YMMV: Never Let Me Go
- Hilarious in Hindsight: Andrew Garfield as a clone, considering his most famous character's infamous Clone Saga.
- Nightmare Fuel: the whole thing is pretty chilling, especially the way they refer to a donor's death as "completing."
- Sci Fi Ghetto: Don't you dare call this book science fiction. Sure there are sci-fi elements, but that doesn't make it sci-fi. Why? Because sci-fi is for grubby basement dwellers, and really smart people like this, therefore it must be literature. Don't you dare call this book speculative fiction/fantasy. Sure there are speculative fiction/ wizard elements, but that doesn't make it speculative fiction/fantasy. Why? Because speculative fiction/fantasy is for people interested in plots that don't require a suspension of disbelief the size of (insert celestial body here) and really forgiving people like this, therefore it must be speculative fiction/fantasy with plot holes.
- Stoic Woobie: Kathy
- Tear Jerker: Is it ever...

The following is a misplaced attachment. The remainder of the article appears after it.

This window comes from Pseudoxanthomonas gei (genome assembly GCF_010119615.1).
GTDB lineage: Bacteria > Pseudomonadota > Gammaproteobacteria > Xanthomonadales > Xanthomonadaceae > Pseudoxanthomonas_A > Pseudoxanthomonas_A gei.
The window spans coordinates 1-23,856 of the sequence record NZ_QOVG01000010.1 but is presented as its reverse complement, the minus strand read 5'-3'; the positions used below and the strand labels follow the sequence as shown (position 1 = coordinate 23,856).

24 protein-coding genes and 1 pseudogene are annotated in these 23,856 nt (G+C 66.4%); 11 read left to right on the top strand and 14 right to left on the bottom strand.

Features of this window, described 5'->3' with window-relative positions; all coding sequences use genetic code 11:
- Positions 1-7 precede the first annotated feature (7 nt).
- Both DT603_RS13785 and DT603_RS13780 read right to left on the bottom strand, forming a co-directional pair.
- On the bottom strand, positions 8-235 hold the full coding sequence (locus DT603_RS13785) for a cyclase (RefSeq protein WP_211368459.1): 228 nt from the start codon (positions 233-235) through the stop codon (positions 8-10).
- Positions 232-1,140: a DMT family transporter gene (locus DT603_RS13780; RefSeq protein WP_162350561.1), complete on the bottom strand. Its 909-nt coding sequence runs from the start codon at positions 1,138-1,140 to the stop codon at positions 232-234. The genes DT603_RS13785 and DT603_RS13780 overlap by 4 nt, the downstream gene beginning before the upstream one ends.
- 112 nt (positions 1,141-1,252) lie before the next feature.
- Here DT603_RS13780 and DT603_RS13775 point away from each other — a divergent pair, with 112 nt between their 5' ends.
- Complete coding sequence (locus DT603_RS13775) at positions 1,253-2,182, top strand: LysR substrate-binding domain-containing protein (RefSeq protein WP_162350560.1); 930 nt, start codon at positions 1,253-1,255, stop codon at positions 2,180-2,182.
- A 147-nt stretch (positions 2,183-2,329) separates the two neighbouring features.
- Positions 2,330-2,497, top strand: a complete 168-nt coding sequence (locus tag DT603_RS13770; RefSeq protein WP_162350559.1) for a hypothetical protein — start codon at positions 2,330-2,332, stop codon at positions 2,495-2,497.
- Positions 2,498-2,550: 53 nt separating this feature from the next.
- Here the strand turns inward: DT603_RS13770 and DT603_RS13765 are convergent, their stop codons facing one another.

- And it's not only because of the characters themselves, but for the thousands of other clones they represent.
- Utopia / Dystopia: Deconstructed. To us, the lives of the clones must seem pretty dystopic: no family, strict boarding schools, no ability to have children, donating organs then premature death. And they are conditioned to accept this as the only way of life, and that escape causes pain. However, as is Miss Emily's point at the end of the film, human are free of serious illness and live to over 100, which, from the audience's point of view, would usually be regarded as something of a utopian circumstance. Our perception of this world as good or bad is based solely around our protagonists.
- It's not a utopia, by definition, if a major chunk of the society's people are deliberately and uncaringly treated horrifically for the betterment of others. Utopia is all about being an ideal society for everyone in it, so a utopia with a major subset of the population being the exact opposite of ideal cannot be a utopia.